Which Joe gave his name to ‘sloppy joes’? We look at five interesting sandwiches and their lexical origins.
[mass noun] Aggressive or warlike behaviour:‘Mortimer was eyeing Guy with belligerence’‘a blatant act of belligerence’
- ‘The whole glib tone of this, the truly jingoistic and arrogant belligerence would be totally unacceptable.’
- ‘Will belligerency and jingoism solve the issues and problems the two countries face?’
- ‘So, to all readers, as well as those I've written about - let me apologize for the displays of pride, pettiness, slander, belligerency, cruelty, and offensiveness - be they intentional or not.’
- ‘Please try to stop this belligerence towards me.’
- ‘The result is either belligerence or isolationism - or both.’
- ‘But if younger activists want me to move over, they'll have to offer something more than mere belligerence.’
- ‘Arms and bodies lock together, intimate and aggressive, the closeness fired with belligerence.’
- ‘Towards the end, Sam's boisterousness bordered on belligerence.’
- ‘Underneath all that anger and belligerence is a good kid.’
- ‘The prime minister's belligerence is dangerously irresponsible.’
- ‘Signs of Reye's syndrome include vomiting, lethargy and behavioral changes, such as belligerence.’
- ‘They bring a sense of confrontation rather then conciliation, belligerence rather than humility and gracelessness rather than gracefulness.’
- ‘The leader's belligerence is dangerously irresponsible ’, he wrote, because ‘we want an end to terrorism, not a new war.’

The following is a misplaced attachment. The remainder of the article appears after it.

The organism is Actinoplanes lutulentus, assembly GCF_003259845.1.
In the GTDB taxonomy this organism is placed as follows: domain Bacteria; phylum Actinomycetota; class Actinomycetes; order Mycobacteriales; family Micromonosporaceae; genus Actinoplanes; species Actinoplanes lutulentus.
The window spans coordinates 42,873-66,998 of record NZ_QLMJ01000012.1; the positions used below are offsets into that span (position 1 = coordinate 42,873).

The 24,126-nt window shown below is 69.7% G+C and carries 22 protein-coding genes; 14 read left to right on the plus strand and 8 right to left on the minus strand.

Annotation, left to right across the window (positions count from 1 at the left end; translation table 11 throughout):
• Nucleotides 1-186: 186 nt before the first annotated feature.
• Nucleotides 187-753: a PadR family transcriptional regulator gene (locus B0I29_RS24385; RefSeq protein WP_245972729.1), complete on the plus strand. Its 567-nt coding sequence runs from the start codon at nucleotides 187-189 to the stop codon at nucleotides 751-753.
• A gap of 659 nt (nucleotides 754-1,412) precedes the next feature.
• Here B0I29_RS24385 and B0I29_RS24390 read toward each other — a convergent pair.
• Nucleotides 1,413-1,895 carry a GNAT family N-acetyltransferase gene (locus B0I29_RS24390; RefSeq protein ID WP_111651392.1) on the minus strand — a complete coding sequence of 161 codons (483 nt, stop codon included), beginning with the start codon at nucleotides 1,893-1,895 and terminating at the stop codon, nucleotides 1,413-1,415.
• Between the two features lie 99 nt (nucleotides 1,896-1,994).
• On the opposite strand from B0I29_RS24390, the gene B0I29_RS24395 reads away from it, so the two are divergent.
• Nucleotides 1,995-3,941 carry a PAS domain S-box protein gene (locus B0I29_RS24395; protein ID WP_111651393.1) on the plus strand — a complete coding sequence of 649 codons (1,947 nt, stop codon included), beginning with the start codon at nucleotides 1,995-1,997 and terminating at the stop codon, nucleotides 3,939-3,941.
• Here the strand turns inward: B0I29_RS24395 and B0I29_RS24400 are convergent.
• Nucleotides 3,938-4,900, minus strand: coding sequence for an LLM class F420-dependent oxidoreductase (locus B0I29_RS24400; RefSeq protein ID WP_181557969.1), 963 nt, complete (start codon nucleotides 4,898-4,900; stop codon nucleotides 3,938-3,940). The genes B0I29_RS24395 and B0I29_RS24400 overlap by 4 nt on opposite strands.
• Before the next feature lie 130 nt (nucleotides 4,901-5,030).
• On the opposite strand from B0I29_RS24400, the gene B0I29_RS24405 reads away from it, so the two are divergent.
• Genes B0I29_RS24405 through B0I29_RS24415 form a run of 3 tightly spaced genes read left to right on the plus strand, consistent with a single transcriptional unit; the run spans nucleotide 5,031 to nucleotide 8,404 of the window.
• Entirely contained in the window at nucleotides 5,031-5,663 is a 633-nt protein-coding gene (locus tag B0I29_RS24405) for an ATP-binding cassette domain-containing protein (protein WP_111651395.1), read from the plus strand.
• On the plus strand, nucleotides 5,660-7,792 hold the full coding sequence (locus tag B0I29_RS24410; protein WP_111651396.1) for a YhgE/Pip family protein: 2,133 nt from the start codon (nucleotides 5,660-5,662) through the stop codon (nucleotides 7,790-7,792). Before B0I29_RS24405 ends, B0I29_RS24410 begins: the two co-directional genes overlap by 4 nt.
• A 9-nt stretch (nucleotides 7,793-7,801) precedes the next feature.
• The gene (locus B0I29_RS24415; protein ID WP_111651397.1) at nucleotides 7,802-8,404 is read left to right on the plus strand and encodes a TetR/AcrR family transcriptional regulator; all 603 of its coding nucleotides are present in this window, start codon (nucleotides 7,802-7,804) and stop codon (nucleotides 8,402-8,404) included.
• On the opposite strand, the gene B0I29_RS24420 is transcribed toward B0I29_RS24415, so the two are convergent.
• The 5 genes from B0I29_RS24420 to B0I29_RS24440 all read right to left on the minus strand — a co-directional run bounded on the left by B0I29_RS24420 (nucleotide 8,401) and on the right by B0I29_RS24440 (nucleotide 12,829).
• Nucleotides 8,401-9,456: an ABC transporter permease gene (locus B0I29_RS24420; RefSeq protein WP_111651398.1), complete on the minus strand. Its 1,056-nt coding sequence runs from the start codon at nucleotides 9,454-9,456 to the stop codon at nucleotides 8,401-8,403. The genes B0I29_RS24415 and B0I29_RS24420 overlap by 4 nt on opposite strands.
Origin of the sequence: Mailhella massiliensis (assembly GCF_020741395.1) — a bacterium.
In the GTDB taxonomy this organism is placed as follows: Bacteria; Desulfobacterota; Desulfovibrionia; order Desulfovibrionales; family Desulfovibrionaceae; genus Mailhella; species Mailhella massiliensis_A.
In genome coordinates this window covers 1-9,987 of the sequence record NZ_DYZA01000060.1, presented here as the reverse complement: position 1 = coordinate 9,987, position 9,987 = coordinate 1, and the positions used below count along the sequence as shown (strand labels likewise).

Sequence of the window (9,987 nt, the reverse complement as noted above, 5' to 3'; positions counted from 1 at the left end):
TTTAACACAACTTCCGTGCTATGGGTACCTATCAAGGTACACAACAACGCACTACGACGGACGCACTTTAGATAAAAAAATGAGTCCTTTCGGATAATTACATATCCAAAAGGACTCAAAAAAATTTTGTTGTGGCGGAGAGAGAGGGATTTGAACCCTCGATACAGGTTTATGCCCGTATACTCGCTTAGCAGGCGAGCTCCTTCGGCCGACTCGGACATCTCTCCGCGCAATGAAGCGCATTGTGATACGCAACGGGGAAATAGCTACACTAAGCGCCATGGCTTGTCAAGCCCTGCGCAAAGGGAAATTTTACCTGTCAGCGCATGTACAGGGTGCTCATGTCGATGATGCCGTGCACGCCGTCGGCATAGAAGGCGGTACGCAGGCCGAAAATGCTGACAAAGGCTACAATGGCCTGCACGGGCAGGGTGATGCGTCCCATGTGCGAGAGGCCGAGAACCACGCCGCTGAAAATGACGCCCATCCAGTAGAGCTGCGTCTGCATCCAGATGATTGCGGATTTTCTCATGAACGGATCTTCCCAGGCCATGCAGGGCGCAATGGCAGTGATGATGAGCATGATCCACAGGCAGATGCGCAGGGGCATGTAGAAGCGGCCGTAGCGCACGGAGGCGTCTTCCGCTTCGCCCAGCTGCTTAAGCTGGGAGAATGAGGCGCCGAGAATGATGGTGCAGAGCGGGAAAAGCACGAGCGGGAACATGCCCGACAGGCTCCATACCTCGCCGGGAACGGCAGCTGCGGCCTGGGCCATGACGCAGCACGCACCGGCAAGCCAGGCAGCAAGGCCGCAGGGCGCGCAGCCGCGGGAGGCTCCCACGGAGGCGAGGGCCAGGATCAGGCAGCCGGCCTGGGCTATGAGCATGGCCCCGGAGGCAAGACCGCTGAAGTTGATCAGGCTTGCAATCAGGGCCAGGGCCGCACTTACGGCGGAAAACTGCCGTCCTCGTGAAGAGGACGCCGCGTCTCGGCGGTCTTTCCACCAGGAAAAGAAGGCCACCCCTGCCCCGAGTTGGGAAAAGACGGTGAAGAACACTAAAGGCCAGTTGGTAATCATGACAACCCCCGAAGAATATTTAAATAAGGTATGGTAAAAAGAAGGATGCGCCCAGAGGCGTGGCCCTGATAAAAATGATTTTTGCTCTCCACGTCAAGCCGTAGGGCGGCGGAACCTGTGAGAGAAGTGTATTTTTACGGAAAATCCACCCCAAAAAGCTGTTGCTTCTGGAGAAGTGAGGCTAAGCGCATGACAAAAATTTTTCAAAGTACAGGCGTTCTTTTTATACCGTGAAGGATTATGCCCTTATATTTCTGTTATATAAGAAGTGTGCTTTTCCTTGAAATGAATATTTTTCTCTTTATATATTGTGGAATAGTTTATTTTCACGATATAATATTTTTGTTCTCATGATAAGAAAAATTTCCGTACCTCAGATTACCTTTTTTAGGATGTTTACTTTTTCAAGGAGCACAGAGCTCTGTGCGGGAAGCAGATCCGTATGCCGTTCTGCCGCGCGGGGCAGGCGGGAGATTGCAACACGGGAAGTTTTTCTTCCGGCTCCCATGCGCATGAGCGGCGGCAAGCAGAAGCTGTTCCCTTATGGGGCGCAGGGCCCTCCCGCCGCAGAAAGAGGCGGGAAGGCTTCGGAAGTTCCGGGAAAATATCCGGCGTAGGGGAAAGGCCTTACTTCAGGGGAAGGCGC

- ‘He isn't an ideological pacifist, he just doesn't get the point of aggression and belligerence.’
- ‘The president ‘has the inherent authority to thwart acts of belligerency at home or abroad that would do harm to citizens.’’
- ‘Armed conflict is defined in functional terms, unlike a state of war which is triggered by a formal state of belligerency between two states.’
- ‘In fact after reading what the minister did on Wednesday, the President must have felt awfully mortified because he knows belligerence is not for leaders.’
- ‘He often looks perplexed, as though interrupted from a dream, and you wonder if in the noisy belligerence of the dressing room he does not fade from view like an apparition.’
- ‘While real physical aggression is relatively rare, verbal aggression or belligerence is relatively common.’
- ‘He is renowned as much for his belligerence as for his acuity.’
We take a look at several popular, though confusing, punctuation marks.
From Afghanistan to Zimbabwe, discover surprising and intriguing language facts from around the globe.
The definitions of ‘buddy’ and ‘bro’ in the OED have recently been revised. We explore their history and increase in popularity.